There are six different species of the bacterium Listeria. Only one of these species Listeria monocytogenes (L. monocytogenes) causes human illness – the others are usually harmless for humans. Listeria can be found almost everywhere and has been isolated from a number of sources, including soil, water and foods. It has evolved the ability to survive in a variety of different environmental conditions, including moist environments like refrigerators, and under a variety of stress conditions.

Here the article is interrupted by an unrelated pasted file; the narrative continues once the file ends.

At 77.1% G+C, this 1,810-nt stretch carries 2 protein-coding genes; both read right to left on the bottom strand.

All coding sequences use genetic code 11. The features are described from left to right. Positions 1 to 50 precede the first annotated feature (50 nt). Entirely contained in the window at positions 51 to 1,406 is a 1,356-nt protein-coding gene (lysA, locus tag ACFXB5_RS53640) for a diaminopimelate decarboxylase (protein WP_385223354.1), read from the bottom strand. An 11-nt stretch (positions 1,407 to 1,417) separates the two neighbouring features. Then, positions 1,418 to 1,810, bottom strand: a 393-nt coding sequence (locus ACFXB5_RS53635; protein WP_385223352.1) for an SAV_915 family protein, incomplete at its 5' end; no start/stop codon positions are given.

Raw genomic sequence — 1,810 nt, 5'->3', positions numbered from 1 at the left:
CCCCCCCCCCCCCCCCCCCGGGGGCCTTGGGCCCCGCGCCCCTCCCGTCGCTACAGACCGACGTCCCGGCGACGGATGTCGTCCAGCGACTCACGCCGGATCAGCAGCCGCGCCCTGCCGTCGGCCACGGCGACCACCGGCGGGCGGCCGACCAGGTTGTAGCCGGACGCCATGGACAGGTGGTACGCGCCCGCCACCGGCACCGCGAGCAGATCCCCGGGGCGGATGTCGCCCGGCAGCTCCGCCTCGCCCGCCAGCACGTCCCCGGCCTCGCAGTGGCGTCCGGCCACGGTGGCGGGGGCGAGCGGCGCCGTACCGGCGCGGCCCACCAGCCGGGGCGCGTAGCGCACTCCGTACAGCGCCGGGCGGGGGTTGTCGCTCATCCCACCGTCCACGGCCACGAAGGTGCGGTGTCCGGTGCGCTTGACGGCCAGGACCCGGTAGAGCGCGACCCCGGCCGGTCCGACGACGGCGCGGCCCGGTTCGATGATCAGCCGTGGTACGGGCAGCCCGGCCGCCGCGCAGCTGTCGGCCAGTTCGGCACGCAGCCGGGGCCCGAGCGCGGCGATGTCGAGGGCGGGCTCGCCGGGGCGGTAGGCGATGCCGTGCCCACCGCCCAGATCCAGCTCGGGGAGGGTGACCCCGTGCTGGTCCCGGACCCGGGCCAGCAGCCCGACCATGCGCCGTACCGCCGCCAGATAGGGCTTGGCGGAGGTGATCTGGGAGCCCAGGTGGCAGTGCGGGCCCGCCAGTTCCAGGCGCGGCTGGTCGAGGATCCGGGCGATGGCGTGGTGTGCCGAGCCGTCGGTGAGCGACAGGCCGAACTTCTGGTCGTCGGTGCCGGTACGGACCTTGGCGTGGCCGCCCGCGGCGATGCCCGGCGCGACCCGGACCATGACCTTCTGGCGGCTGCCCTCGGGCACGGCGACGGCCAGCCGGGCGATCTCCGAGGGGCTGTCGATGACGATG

Within L. monocytogenes, a multitude of different strains (e.g. more than 300 strains identified in one study) have been documented. Strains can be defined by a variety of methods, including a process known as pulsed-field gel electrophoresis (PFGE) which gives different “genetic fingerprint” patterns.